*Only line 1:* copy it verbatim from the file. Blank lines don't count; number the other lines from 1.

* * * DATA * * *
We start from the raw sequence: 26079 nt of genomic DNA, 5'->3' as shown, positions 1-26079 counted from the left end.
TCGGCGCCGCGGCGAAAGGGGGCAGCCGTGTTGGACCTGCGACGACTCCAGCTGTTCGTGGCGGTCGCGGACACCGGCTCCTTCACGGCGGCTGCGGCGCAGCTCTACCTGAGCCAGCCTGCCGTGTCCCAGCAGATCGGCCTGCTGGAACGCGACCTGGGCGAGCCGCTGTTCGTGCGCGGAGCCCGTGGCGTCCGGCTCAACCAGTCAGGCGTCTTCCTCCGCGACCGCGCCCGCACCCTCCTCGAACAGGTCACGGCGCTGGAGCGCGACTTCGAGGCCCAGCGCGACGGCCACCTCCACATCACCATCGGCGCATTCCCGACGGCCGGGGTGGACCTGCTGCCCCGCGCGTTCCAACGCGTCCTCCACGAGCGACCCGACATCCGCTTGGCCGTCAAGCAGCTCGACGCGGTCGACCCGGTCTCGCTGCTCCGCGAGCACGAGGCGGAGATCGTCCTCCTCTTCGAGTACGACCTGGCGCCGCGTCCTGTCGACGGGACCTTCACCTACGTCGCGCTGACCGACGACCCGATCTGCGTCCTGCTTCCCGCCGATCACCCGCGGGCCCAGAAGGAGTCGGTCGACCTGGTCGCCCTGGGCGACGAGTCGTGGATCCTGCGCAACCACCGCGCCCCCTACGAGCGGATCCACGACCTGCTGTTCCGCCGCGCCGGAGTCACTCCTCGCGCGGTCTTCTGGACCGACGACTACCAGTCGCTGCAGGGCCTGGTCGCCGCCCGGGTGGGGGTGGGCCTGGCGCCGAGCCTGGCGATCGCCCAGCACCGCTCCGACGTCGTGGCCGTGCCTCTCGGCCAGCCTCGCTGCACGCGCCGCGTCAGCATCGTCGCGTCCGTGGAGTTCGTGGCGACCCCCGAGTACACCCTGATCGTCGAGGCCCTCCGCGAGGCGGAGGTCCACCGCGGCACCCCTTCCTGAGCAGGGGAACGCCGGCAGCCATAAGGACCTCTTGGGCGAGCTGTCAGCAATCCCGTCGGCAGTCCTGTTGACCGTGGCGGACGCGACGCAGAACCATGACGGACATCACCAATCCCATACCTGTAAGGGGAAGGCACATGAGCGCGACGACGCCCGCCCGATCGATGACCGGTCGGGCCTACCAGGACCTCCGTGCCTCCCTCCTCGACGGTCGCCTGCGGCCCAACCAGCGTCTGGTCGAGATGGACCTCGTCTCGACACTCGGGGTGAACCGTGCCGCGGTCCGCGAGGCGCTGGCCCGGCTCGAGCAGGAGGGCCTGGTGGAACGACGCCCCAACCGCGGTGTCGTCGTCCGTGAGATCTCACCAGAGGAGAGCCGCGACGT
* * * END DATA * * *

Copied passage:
We start from the raw sequence: 26079 nt of genomic DNA, 5'->3' as shown, positions 1-26079 counted from the left end.